Tuesday, 28 April 2015

Vanity House

Readers of this blog probably remember Calcott Hall, the house in north Shropshire thats been abandoned for decades. The media coverage identifiying the house as "Red Dress Manor" means that over the years Calcott Hall has been visited by waves of explorers and has been no doubt pillaged to the point that it no longer resembles the way it was originally left.

However, I learned of a similarly abandoned house known as the Vanity House, that had only been ventured into a few times, and as such the authenticity of the place was a lot more believable. According to my sources, the owners wife passed away and he couldn't bring himself to either live there or sell the property, and so it was abandoned. The name "Vanity House" stuck, perhaps for the number of dressing tables and mirrored wardrobes in there, and since it's right here in Shropshire I couldn't pass up the opportunity to check it out.

The first thing I noticed as I approached via the fields was that the yard was overgrown with nettles, and littered with the remnants of vehicles- mostly cars but also a couple of tractors and other farm machinery. I had no idea when these vehicles had last been used, but they were numerous and quite clearly never going anywhere ever again.

This ladder was propped up against a tree but didn't actually lead anywhere.

But I had high hopes for the building interior and didn't hessitate to slip inside.

Disclaimer: I don't force entry, I don't disclose means of access, I don't steal, or vandalize, and I must warn that these places are dangerous and people should always tread carefully. 

The first roomI found myself in was pretty untidy, and I almost made the fatal mistake of walking across the middle of the room- It quickly became apparent that this room is in fact partly a chasm, and that the hole in the ground is plugged by discarded furniture. A few weak floorboards remained, but I had to make my way around the edges of this room.

The bottles here seemed too new and perfectly placed in comparison, and made me think that maybe this place had been visited by people, maybe teenagers in search of a spooky place to hang out.

This last photograph I found particularly sad, as upon inspection I realized that this was taken in the room I was currently in, cheery in contrast to the current condition it was in.

Luckily, the other rooms had more stable flooring, and I began to let my guard down.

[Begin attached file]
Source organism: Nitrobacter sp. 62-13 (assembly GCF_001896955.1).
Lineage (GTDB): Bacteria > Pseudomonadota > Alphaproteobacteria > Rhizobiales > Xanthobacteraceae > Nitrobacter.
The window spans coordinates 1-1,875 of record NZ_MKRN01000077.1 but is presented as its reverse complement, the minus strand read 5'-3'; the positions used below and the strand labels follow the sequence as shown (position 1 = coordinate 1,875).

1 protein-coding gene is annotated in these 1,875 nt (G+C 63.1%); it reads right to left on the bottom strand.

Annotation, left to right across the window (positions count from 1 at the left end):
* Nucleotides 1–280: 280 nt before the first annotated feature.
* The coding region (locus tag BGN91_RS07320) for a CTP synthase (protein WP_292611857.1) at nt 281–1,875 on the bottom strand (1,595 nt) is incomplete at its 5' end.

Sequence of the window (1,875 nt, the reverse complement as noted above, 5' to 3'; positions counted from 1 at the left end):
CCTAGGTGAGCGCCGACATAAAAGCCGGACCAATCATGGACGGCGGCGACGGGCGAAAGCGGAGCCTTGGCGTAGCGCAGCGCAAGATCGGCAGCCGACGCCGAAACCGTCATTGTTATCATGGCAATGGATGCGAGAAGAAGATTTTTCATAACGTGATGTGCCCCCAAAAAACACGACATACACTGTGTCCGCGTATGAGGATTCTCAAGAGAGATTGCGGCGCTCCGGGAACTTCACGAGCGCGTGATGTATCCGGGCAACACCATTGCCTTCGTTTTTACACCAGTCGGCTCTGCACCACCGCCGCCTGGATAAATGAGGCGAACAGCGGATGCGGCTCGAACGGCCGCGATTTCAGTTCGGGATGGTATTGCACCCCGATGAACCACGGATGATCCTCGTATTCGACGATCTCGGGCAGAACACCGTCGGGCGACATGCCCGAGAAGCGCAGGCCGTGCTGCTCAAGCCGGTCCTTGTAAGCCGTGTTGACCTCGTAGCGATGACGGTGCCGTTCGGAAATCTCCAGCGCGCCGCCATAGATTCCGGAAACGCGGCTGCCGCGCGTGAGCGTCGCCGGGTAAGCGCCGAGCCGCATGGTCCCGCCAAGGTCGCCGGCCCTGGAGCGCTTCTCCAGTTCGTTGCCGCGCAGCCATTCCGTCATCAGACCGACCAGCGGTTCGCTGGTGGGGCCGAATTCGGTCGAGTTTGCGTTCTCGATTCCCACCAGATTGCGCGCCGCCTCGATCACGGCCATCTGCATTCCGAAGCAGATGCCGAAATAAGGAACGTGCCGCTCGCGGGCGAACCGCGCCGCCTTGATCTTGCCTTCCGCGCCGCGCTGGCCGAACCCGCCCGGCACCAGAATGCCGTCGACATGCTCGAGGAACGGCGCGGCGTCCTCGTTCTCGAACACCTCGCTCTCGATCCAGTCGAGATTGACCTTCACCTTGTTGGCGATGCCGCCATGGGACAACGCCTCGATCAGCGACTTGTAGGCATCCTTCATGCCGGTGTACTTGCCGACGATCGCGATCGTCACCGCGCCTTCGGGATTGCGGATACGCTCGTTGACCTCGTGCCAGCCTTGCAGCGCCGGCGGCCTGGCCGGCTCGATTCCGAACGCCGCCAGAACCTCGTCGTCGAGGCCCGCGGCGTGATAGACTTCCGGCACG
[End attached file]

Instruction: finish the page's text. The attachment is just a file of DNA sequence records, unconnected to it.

I found the pictures to be of interest. Presumably these people are all still out there somewhere, and these memories of them have just been left. 

I photographed this incredibly dusty mirror and panicked as I noticed a man reflected in the surface, but it turned out to just be a Bruce Springsteen record. 

Anti climax!

Moving on to the next room...

 The Calendar remains on December 1979 through to February 1980, so presumably this is the time period in which this place became abandoned.

A dog lead hung on the wall.

This calendar was obviously made by a child, perhaps as a school project. 

There was a bottle of medication, the label details I hid from the camera for the ladies confidentiality. 

Curiously, the newspaper was dated 2001, which contradicts the calendar on the wall. So someone did come back here, with a newspaper, but didn't care enough to change the calendar. Did the owner try to reoccupy this space, but live in a two-decade rut before deciding to abandon it forever, or was this brought there at a later date by someone else?

There's an axe on the kitchen draining board, amongst other things.

The fact that some things retain an orderly fashion while other things are just piled up in a messy heap is a curious aspect. If the place was raided, why not take the vintage radios, the vinyl records, the record player, and then smash a window or two on the way out? Surely this was left this way by the owner, and if that is indeed the case, why? 

 Towels still hang.

One of the things stated in one of the urbex stories I've read about this place was that the owner had a fixation with the concept of time, hence why you may have noticed a lot of timepieces, clocks and watches scattered around.